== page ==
‘Through Every Fiber’ exhibit opens at Pick Museum of Anthropology

Entrance of the Through Every Fiber exhibit at the Pick Museum of Anthropology.

Courtesy of Rachelle Wilson

Entrance of the “Through Every Fiber” exhibit at the Pick Museum of Anthropology.

Brandon Montemayor , Lifestyle writer

DeKALB — Enter a cultural melting pot and gain an understanding of the textile workings that go into making anything from rugs to clothing with the Pick Museum of Anthropology’s “Through Every Fiber” exhibit. 

The free-to-attend exhibit, which runs from Sept. 2 to May 14, 2022, celebrates and explores textile-making practices from communities around the world, according to the event page, while also highlighting their global impact. 

“No matter where you go in the world, everybody has textiles,” said Rachelle Wilson, curator for the Pick Museum of Anthropology. “We pulled out nine different textile making practices from different communities around the world to showcase.”

Wilson added that the exhibit highlights the techniques for how these fabrics are made, what the processes for developing them look like and for each section, the exhibit also highlights a contemporary artist or maker today.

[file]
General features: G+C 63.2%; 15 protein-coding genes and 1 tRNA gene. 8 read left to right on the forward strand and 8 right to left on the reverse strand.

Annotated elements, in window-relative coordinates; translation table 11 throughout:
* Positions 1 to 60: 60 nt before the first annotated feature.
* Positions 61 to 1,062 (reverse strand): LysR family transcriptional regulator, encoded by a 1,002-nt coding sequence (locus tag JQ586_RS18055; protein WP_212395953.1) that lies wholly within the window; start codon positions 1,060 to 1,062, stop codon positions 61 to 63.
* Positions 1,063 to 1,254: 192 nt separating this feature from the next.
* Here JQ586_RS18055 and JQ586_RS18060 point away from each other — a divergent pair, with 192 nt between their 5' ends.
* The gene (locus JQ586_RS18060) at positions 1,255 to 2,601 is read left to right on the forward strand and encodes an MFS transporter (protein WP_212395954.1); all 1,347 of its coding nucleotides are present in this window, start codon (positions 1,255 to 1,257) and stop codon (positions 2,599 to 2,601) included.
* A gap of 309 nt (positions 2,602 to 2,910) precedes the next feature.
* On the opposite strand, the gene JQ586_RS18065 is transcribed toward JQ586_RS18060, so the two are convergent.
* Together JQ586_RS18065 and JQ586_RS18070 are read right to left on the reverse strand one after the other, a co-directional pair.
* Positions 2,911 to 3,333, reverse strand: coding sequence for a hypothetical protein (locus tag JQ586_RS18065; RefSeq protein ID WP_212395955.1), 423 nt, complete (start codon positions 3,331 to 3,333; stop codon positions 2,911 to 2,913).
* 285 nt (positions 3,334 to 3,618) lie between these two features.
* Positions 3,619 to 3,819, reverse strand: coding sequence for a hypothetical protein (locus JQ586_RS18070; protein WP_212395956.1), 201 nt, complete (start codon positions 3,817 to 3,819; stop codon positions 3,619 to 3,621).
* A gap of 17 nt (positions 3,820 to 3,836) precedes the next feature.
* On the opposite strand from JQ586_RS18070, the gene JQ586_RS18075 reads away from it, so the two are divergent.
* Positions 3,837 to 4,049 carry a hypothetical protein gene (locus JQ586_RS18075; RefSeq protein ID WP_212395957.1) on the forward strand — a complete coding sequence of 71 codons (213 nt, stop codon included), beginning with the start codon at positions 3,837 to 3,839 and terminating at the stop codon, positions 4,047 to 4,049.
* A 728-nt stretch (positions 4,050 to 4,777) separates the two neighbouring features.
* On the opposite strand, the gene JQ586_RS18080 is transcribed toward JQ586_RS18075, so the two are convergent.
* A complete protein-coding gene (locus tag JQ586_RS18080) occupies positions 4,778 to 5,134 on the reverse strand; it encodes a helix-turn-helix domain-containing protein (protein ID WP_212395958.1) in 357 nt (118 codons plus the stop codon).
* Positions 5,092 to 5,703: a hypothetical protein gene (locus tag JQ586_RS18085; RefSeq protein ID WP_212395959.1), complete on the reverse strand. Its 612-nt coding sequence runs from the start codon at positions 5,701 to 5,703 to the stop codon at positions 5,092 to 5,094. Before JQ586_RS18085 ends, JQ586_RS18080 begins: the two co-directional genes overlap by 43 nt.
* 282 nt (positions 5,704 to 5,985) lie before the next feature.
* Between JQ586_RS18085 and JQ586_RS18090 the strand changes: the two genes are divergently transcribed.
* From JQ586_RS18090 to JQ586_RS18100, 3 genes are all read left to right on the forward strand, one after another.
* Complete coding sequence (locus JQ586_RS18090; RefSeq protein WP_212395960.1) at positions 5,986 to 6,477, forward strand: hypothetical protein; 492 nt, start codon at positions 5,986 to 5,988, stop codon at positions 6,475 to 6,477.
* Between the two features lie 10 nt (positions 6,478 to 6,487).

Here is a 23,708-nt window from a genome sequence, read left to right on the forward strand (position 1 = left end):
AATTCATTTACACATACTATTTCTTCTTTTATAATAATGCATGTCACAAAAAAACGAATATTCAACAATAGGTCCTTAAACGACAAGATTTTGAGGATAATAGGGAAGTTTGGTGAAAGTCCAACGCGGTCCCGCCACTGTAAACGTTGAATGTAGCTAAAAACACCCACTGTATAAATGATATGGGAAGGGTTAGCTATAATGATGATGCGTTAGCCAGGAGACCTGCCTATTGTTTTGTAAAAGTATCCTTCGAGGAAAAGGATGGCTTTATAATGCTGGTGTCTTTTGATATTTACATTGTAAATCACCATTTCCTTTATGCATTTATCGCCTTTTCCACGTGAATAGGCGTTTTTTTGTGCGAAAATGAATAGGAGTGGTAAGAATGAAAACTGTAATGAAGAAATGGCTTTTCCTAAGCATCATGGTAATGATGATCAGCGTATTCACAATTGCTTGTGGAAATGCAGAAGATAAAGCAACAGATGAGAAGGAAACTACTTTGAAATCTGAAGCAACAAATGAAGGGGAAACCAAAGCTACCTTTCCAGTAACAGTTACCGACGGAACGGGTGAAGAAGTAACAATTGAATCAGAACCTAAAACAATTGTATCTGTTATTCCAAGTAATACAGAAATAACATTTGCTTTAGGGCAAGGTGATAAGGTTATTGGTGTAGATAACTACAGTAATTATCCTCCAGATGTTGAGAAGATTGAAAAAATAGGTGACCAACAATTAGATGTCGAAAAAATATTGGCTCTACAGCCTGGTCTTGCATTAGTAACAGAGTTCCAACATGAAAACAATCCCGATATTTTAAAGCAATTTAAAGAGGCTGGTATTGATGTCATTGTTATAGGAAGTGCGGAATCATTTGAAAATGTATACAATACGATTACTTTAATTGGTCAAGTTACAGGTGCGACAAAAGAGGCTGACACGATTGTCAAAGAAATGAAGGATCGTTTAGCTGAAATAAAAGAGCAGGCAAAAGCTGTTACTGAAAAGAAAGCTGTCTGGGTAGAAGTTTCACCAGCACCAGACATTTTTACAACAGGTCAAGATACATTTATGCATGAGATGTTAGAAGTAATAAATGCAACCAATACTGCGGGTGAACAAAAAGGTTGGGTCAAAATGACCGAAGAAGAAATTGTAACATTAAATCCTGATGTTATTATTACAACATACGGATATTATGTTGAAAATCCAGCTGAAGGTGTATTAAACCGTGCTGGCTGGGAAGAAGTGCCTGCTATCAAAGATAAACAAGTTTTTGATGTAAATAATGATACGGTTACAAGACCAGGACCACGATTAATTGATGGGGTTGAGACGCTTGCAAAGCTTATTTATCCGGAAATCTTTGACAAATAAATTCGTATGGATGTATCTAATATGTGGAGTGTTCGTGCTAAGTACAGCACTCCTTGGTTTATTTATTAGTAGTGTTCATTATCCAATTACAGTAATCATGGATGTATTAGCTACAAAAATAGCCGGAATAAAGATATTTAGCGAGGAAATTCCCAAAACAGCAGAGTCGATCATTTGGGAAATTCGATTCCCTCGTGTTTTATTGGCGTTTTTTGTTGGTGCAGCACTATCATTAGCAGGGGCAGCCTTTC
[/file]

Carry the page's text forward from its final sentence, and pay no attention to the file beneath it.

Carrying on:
The exhibit’s textiles were sourced from NIU’s textile archive as well as being co-curated by students in the Certificate in Museum Studies program, museum interns and professors who obtained textiles firsthand on expeditions.

“Last year there was a museum exhibition class. I was one of three students who took it, and so, we were tasked with designing one part of the exhibit, one of the textiles,” said Emily Corrigan, graduate assistant for the Pick Museum of Anthropology.

Corrigan added that “Through Every Fiber” aims to help museum-goers find a common thread between cultures and their textile development while also highlighting social justice issues.

The emphasis on social justice shines a spotlight on textile makers who are “impacting their communities by addressing social, economic, or environmental issues through their work,” according to the event page. 

Textiles often share the story of what’s happening in those communities in those moments of time. History speaks with choices such as why individuals chose specific products, applications, colors and fabrics. Those choices can tell us about the crops at the time, animals around them and why certain iconography and imagery are chosen as designs.

One of the many showcases in the “Through Every Fiber” exhibit. (Courtesy of Rachelle Wilson)

A perfect example of this storytelling comes from textiles depicting people wearing face masks and how that illustrated the COVID-19 pandemic. 

“I think when you really understand how these textiles are made, it really draws you into the story behind them,” Corrigan said. “Some of the textiles are a hundred years old, and some were made this year…so it really brings it full circle to how textiles are a consistent part of everyone’s life.”

Corrigan and Wilson hope that museum-goers come away with a greater appreciation for the hard work that goes into developing textiles by hand and for an understanding of the dangers of fast fashion. 

For more information on “Through Every Fiber,” visit the exhibit event page.